Lake Charleston homes for sale


Lake Charleston homes in foreclosure

As of May 25th, there are 192 Lake Charleston homes in some stage of foreclosure.

Below is a breakdown by street, alphabetically:
  • Anadale-3
  • Ansley-2
  • Anson-1
  • Ashley Shores-10
  • Atwood-1
  • Audrey-2
  • Barrier Reef-1
  • Belmont-2
  • Big Pine-3
  • Briar Cliff-5
  • Bristol Bay-2
  • Brunson-4
  • Bryson-1
  • Burgess-9
  • Catalina Way-3
  • Catalina Club-1
  • Catalina Isle-3
  • Cedar Hurst-5
  • Charleston Point-5
  • Chicora-1
  • Coppitt Key-1
  • Coral Reef-3
  • Crawl Key-1
  • Davit-4
  • Duncrest-1
  • Edisto-5
  • Forestay-1
  • Geneva Lakes-1
  • Gilmour-1
  • Hatteras-1
  • Heathley-2
  • Heavener-1
  • Highsmith-1
  • Hoffy-3
  • Hollington-2
  • Key Largo-1
  • La Rose-3
  • Lake Placid-1
  • Lakewood Cove-7
  • Long Key-3
  • Michigan Isle-4
  • Nolting-2
  • Oakboro-10
  • Oakshire-1
  • Pierpont-3
  • Pigeon Key-2
  • Prescott-5
  • Red Reef-4
  • Rockbridge-4
  • Santee-5
  • Shell Ridge-4
  • Springfield Lake-10
  • Sugarloaf Key-3
  • Taylorwood-1
  • Thornlee-5
  • Tillman-2
  • Torch Key-7
  • Trenton-3
  • Trescott-2
  • Wescott-5
  • Winder-2
If you would like to discuss any particular foreclsoure or the current state of the market in general, please call or email me. Andt hanks for reading our blog!

Steve Jackson

Falling home prices raise fears of new bottom - Yahoo! News


Tax credits and historically low mortgage rates have failed to lift home prices so far this year. Prices fell 0.5 percent in March from February, according to the Standard & Poor's/Case-Shiller 20-city index released Tuesday .

The co-creator of the Case-Shiller index, who predicted in 2005 that the housing bubble would burst, is raising concerns that the worst may be ahead. That fear is shared by other economists who point to weak job growth, tight credit and many more foreclosures ahead.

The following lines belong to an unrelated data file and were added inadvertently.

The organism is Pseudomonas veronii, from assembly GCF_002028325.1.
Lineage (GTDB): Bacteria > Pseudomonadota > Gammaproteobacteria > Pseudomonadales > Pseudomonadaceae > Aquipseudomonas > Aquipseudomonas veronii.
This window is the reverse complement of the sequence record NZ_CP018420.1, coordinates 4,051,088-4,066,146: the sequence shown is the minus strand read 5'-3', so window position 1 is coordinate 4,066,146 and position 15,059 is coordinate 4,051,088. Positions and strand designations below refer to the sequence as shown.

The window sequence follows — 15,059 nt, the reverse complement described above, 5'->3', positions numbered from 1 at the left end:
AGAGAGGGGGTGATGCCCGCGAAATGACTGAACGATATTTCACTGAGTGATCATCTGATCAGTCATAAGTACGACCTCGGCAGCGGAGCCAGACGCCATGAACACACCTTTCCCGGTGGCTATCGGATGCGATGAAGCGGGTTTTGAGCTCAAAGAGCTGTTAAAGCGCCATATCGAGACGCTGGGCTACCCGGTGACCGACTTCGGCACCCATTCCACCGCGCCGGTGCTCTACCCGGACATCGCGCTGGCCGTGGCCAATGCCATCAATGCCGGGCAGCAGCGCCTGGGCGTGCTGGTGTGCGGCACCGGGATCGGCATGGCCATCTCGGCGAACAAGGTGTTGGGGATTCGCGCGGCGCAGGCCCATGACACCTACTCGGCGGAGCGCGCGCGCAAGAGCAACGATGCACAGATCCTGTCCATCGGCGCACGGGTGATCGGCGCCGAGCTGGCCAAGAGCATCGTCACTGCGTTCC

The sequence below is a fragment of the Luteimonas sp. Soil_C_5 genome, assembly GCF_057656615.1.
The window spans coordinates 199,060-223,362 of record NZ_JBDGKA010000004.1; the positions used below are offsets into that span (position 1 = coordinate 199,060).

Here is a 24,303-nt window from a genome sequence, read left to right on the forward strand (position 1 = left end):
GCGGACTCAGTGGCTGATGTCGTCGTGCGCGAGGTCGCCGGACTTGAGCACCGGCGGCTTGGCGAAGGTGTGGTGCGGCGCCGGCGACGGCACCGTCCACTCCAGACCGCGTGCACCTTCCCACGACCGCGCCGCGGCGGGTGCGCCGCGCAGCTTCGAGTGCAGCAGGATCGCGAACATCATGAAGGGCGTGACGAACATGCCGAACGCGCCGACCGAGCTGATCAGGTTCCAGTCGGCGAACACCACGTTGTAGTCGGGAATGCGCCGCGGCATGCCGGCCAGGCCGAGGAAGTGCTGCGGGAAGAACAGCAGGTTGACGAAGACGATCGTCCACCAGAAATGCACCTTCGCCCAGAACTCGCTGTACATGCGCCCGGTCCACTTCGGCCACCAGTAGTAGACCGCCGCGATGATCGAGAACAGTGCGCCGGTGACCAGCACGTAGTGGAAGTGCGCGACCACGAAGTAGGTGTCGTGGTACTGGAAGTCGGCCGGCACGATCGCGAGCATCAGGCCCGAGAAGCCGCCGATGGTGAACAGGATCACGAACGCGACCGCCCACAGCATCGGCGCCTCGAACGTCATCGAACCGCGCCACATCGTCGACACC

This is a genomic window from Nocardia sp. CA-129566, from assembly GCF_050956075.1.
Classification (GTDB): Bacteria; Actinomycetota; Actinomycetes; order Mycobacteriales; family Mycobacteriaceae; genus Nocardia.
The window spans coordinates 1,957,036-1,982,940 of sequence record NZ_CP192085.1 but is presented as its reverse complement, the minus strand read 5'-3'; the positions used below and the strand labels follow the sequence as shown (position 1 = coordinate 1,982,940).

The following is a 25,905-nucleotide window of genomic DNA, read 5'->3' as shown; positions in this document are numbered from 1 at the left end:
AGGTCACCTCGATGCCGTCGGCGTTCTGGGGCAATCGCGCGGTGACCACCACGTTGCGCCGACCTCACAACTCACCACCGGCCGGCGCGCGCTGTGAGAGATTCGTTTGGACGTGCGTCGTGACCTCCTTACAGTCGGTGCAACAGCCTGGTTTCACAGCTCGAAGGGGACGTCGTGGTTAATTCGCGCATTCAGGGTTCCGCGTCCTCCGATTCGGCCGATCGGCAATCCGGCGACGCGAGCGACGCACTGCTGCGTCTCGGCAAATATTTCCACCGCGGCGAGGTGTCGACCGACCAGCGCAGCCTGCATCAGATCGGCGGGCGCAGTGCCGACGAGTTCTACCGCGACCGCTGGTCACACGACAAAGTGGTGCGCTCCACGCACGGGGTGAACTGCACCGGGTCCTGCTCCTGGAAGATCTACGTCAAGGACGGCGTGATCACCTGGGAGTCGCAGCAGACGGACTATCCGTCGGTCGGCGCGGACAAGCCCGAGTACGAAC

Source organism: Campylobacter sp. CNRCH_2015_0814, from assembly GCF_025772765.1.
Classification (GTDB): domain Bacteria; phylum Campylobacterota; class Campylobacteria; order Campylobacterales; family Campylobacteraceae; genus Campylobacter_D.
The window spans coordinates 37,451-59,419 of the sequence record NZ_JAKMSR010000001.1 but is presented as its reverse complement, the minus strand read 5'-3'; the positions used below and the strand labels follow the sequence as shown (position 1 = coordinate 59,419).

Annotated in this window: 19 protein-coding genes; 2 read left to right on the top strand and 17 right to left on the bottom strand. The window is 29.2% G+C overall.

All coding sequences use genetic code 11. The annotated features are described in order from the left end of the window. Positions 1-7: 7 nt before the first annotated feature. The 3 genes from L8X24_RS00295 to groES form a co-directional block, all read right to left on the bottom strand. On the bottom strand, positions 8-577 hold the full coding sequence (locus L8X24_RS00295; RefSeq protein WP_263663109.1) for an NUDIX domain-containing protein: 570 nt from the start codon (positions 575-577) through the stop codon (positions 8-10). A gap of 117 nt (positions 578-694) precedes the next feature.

"I'm worried still about the risk of a double-dip," economist Robert Shiller said in an interview.

The month-to-month drop from February to March marked the sixth straight decline. Prices in 13 of the cities fell. Only six metro areas recorded price gains. One, Boston, came in flat.

In the first quarter of 2010, U.S. home prices fell 3.2 percent compared with the fourth quarter.

Falling home prices raise fears of new bottom - Yahoo! News


Short Sale Myths De-Bunked

RISMEDIA, May 13, 2010—With short sales making up almost 35% of home sales in March and the country with a national foreclosure problem, I Short Sale, Inc., one of the largest short sale firms in the U.S., sets the record straight on common short sale myths.

1. You must be default on your mortgage to negotiate a short sale. Short sales are not a function of default status on a mortgage. They are the result of the bank mitigating a potential default situation that, in the long run, will cost more money to the investors. We have completed many short sales in instances when the borrower was not in a default situation.

2. Listing my home as a short sale is embarrassing. Anytime we get ourselves into a tough financial situation it can cause some embarrassing feelings. It is important to remember that those feelings will not help us get back onto stable financial ground. We need to overcome our feelings and do what is right to protect our financial futures.

3. Buyers aren't interested in short sale properties. Short Sale properties are often times available at a competitive price to other properties on the market. In many cases, short sale properties are very well cared for and have not had to endure the deferred maintenance of a REO property. Short Sale properties are in great demand in the marketplace.

4. There's not enough time to negotiate a short sale before foreclosure. A good negotiator takes into account the timeline affiliated with a foreclosure. There is always a chance that a short sale can be negotiated. However, the only way to know for sure is to try.

5. The bank would rather foreclose than complete a short sale. Banks do not want to foreclose on property. It is expensive and carries a high level of liability once the bank owns that property as an REO. Wherever possible, banks are seeking other loss mitigation options before foreclosure.

6. Short sales are impossible and never get approved. Short sales are complicated, but not impossible. We negotiate short sale approvals every day.


Lake Charleston market activity...on the market

There are currently 19 homes on the market in Lake Charleston.

They range in price from $140k on Burgess, to $370k on Thornlee.

6 are being marketed as short sales.
2 are bank-owned sales

The asking price per sq ft ranges from $94 to $148

The days on the market range from 5 to 659 (for the $370k home)

Below is the asking price distribution
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